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Cooper Set to Splash Down Tonight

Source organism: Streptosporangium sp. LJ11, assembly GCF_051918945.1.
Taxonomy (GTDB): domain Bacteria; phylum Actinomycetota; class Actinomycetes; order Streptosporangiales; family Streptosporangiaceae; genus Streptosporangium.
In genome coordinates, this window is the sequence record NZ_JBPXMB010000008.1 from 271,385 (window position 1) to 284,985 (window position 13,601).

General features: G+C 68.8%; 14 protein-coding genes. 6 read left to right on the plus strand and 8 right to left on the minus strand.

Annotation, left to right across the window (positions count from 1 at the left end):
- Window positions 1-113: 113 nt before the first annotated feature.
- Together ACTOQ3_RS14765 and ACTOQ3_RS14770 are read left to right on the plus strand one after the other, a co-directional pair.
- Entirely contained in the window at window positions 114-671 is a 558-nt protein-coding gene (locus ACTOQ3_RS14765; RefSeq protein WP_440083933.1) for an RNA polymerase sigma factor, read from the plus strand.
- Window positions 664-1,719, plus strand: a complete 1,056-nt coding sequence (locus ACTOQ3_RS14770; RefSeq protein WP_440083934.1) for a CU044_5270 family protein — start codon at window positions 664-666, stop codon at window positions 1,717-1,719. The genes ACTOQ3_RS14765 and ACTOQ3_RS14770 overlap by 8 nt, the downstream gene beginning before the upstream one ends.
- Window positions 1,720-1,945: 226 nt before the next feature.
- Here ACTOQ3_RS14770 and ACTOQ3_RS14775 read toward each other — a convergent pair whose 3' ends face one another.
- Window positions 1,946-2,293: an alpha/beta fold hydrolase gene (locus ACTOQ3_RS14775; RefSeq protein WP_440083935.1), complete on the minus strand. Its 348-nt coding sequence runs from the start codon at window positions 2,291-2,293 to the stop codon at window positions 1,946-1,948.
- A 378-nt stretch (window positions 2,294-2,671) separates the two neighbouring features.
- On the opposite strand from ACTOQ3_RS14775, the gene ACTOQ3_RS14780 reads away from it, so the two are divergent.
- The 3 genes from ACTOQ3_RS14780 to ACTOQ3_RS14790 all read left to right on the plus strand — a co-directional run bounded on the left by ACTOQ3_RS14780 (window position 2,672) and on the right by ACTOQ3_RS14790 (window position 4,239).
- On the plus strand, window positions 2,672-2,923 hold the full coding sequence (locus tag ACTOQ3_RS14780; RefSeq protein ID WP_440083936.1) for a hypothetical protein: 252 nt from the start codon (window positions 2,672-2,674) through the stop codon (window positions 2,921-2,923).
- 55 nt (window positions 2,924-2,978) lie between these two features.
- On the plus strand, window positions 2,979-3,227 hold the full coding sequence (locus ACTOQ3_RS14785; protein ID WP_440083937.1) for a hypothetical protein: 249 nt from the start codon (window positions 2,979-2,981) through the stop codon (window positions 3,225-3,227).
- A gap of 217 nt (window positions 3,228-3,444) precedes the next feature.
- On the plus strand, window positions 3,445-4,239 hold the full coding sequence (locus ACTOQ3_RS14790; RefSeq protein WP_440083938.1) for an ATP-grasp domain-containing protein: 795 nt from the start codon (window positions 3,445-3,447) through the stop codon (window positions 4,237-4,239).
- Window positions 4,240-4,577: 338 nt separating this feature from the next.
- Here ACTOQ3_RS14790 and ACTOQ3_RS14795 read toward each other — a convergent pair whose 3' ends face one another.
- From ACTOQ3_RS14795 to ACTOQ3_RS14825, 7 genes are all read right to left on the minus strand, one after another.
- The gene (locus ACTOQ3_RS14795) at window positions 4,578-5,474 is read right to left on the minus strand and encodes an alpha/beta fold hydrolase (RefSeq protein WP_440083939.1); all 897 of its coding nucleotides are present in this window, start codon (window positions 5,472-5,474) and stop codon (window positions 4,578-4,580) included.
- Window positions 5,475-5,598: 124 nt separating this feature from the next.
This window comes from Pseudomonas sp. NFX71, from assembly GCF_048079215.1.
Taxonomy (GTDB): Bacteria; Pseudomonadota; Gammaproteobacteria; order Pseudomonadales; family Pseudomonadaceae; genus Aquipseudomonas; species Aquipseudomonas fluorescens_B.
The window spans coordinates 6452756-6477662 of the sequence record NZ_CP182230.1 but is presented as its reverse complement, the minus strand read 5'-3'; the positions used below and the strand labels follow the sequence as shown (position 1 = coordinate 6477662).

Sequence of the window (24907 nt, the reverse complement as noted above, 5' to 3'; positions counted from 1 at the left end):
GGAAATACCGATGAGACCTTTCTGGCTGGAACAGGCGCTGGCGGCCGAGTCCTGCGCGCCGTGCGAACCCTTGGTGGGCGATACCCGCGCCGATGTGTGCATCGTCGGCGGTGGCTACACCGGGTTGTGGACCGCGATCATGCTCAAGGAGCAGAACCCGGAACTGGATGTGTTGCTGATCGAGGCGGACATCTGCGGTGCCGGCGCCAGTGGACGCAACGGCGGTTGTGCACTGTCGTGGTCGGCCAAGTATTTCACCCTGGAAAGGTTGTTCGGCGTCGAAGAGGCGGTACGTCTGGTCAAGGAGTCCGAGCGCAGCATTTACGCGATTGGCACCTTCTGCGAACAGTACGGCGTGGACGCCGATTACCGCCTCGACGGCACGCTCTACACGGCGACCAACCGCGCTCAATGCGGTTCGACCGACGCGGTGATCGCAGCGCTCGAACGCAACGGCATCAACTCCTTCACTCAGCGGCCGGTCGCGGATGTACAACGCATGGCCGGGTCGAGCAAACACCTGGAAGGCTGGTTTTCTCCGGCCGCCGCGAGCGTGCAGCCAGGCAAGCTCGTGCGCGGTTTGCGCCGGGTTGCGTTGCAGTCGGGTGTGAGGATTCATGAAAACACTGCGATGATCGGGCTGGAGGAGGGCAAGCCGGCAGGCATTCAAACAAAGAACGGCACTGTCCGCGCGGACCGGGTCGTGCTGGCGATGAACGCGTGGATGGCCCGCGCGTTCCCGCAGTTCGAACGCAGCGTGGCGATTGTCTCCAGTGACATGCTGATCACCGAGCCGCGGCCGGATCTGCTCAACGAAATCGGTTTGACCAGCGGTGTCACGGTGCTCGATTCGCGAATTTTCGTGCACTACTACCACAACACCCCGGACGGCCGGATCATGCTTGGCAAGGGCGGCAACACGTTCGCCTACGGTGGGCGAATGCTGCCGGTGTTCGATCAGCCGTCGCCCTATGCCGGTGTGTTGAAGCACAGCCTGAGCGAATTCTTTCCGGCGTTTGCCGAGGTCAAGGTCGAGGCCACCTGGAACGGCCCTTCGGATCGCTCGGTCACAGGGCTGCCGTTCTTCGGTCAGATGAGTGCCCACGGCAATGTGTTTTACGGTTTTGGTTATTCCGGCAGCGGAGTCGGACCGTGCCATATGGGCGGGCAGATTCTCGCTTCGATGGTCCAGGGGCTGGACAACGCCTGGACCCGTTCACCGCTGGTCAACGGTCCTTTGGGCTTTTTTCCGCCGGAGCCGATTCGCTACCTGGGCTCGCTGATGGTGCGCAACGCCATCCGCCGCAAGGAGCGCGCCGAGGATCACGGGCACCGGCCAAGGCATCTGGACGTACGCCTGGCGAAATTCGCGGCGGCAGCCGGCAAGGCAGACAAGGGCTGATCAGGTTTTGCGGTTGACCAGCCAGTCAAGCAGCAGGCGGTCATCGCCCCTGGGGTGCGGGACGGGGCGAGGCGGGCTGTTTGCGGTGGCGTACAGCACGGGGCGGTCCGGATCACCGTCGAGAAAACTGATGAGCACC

May 16, 1963 - Major Gordon Cooper was speeding around the earth today on the longest spaceflight ever made by an American. At 3 a.m. Eastern daylight time, the astronaut had completed 12 of the 22 orbits called for in his flight plan. If he goes all the way, Major Cooper and his Faith 7 capsule will be set down by parachute in the Pacific at 7:23 p.m. today. The target point for the return to earth is about 115 miles east-southeast of the island of Midway. The 36-year-old Air Force test pilot passed the 6-orbit U.S. record of Comdr. Walter Schirra at 6:13 p.m. yesterday. Midway in the ninth orbit, Major Cooper started a scheduled eight-hour “rest period,” in which he was expected to sleep a good deal. All Mercury tracking stations were asked to keep radio silence unless called on for something. By 3 a.m., five hours had passed since any of the ground station had spoken with him. He was presumed to be asleep. In fact, one brief period of rapid heartbeat suggested he was dreaming.

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